Friday, December 19, 2008

WORKOUTS 101 – Where Will the Money Come From? Where Will It Go? Down the Legal Black Hole?

When an income property loan gets into trouble, you need to take a few minutes and realistically assess the sources of funds for the deal and how they should be used.

Potential Sources of Funds

  • Income from the property (NOI)
  • The property itself, i.e., you foreclose upon or take a deed in lieu of foreclosure on your collateral
  • The sponsor's outside resources (any cash or property the sponsor might contribute which is not your collateral)

Potential Uses for Funds

  • Your debt (principal, interest)
  • The property itself (operations, capital requirements)
  • Your attorneys and third party foreclosure costs
  • The sponsor's attorneys
  • The sponsor's outside obligations (other properties, living expenses, etc.)

Eventually I will discuss each source and use in more detail, but for now here are the two most common mistakes lenders make:

Starving the Collateral. If the sponsor is asking for a workout, the property has probably been on the slippery slope to default for some time. If you end up taking back the collateral, your recovery is going to be even worse if the property continues spiraling down. Spending pennies on the property during the workout period will save dollars in the end.

Over Reliance on Attorneys. Lenders tend to forget that money spent on attorneys does not get spent paying their debt and/or stabilizing their collateral. To the extent you minimize legal involvement, there is more money available for you. This is not to say attorneys shouldn’t have a role – they do. You need the attentive participation of an experienced attorney when:

  • You are an inexperienced workout person and you do not have full access to someone who is (e.g., a supervisor). In my opinion if you have not been directly involved in 50+ workouts you are not experienced. Pick your own number, but be aware people are generally overconfident of their own abilities.
  • You are absolutely certain you will recover every nickel of what you're owed plus costs. In this circumstance, it doesn't matter how much you spend, so litigate away. If you think this guideline fits your case you are almost certainly not experienced and should be hiring an attorney anyway.
  • You are too busy to focus on the deal; go ahead and outsource at $200 an hour if your organization is too stupid to staff its workout group adequately.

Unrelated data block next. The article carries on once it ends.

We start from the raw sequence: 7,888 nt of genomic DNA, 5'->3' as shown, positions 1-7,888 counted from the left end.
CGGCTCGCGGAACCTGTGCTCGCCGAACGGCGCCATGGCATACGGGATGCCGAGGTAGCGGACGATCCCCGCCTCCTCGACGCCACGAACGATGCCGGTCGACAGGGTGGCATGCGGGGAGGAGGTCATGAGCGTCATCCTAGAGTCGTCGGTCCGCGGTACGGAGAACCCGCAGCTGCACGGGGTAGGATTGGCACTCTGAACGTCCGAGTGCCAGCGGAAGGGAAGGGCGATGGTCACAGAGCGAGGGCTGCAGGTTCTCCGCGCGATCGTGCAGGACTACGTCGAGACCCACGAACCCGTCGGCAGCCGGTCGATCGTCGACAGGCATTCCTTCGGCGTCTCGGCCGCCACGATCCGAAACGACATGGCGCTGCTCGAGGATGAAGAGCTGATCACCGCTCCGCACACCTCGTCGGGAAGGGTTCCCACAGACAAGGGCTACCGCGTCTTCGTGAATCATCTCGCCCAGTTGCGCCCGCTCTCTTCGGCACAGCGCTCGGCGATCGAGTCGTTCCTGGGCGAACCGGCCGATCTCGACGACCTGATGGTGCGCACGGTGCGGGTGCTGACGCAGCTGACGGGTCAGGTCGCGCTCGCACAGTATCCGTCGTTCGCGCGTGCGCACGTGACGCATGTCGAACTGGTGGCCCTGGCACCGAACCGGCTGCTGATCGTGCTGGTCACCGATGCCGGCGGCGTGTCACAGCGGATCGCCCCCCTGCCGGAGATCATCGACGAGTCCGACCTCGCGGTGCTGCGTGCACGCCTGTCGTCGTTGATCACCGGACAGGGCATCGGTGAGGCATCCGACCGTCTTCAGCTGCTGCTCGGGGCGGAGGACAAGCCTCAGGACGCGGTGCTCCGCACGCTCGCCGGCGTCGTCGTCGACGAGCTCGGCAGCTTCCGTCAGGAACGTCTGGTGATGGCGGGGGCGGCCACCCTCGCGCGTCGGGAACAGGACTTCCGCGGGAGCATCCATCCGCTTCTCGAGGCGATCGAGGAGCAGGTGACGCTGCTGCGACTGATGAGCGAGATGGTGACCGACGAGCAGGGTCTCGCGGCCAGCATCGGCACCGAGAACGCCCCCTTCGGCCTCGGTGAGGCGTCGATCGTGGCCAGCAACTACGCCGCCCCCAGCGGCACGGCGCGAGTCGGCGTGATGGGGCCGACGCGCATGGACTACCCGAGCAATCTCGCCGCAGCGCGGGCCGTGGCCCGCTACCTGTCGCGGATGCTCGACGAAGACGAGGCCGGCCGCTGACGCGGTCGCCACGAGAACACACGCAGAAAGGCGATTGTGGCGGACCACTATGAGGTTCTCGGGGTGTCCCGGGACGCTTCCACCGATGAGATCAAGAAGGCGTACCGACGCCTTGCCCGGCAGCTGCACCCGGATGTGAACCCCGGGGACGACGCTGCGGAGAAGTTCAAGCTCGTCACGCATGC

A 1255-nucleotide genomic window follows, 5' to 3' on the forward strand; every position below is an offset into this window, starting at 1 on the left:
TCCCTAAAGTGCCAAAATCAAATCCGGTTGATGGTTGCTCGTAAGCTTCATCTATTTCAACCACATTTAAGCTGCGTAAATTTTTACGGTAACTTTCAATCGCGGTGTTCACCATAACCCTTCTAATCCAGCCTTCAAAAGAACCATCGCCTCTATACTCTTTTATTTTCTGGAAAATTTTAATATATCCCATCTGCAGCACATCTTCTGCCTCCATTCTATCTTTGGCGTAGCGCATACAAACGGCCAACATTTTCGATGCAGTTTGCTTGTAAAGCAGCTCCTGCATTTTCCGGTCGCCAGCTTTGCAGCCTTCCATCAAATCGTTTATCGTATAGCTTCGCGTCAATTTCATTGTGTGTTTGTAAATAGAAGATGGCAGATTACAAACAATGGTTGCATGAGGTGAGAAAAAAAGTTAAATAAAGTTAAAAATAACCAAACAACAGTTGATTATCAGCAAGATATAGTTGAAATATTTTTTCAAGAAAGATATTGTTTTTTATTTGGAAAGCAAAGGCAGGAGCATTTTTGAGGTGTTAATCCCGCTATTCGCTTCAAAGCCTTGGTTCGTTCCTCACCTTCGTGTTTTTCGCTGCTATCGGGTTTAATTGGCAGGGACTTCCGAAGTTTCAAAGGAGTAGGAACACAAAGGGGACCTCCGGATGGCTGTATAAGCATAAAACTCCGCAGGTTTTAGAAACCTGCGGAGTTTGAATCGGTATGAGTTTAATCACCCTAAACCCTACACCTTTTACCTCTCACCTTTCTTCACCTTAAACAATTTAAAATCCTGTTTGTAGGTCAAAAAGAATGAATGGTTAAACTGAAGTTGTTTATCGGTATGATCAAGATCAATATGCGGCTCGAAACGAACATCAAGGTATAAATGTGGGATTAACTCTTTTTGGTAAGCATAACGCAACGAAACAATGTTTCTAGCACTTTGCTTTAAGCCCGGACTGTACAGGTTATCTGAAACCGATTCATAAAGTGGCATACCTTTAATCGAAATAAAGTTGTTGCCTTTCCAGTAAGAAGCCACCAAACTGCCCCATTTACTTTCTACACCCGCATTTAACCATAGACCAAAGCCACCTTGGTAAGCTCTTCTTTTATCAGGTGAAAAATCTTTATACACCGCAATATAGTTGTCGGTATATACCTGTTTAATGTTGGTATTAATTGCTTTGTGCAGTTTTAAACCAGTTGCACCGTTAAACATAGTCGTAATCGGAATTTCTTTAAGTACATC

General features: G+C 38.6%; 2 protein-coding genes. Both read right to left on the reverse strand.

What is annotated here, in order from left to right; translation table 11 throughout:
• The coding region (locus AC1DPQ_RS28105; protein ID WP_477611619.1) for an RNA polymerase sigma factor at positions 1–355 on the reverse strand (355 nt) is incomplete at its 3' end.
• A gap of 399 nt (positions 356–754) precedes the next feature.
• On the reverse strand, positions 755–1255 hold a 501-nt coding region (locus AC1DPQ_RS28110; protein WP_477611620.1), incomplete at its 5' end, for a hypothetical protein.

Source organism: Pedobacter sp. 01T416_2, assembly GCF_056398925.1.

• You work for an organization where you need to cover your ass. Even successful workouts tend to disappoint, and losses if a foreclosure or bankruptcy ensue almost always grow over time. No matter how experienced you are or how well you handle a situation, in some organizations it will not be good enough. If you work in such a place, you need an attorney participating in the deal to function as a lightening rod.
  • You have a realistic chance of extracting more outside resources from the sponsor if you litigate. Like certainty of collection, inexperienced people tend to think this is true more often than experienced workout people do.
  • Without litigation (a receiver, etc.) your sponsor is going to divert property income, waste the collateral, etc. Most lenders assume this will happen and are too quick to pull the trigger. If your sponsor believes he or she is the best person to run the property and that the deal can be saved, a receivership action is a direct route to a bankruptcy filing. That might be inevitable – in fact, if you think the sponsor is unfit to run the property you might as well get it over with. But, if you have time to monitor your deal and a cooperative, competent sponsor you are better off holding off on the receiver.
  • It’s time to document the agreement you've worked out. No matter how good you are, it's never a good idea to enter into an agreement without review by experienced counsel.